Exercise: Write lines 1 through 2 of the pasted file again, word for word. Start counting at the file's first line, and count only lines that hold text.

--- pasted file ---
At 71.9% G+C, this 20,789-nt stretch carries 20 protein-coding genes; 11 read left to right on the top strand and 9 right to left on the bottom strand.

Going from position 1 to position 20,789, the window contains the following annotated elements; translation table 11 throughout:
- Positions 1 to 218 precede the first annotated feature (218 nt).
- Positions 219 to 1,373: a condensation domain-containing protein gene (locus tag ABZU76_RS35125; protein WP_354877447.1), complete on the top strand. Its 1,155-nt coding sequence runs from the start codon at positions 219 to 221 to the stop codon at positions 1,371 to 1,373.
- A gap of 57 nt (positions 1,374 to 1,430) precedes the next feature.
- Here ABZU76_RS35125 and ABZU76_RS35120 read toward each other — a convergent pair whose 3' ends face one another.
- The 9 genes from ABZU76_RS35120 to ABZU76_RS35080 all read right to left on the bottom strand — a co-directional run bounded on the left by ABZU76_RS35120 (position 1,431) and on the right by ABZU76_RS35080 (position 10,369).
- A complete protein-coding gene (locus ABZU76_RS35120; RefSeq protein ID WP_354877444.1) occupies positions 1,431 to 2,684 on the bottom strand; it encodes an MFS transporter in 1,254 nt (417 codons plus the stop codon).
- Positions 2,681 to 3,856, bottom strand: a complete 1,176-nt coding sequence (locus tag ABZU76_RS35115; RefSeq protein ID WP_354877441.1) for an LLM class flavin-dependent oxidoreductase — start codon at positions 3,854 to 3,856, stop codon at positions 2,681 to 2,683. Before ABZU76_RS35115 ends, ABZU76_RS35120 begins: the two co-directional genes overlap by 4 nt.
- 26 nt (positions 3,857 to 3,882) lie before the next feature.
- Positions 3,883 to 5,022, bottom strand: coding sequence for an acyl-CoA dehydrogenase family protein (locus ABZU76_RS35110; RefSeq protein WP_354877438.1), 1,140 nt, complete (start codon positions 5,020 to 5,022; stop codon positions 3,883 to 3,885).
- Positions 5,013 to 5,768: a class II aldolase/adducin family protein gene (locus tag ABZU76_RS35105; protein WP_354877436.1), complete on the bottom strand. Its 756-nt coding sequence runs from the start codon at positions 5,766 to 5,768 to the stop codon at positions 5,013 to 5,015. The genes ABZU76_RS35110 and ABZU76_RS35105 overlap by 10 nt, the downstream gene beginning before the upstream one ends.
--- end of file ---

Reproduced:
At 71.9% G+C, this 20,789-nt stretch carries 20 protein-coding genes; 11 read left to right on the top strand and 9 right to left on the bottom strand.

Going from position 1 to position 20,789, the window contains the following annotated elements; translation table 11 throughout: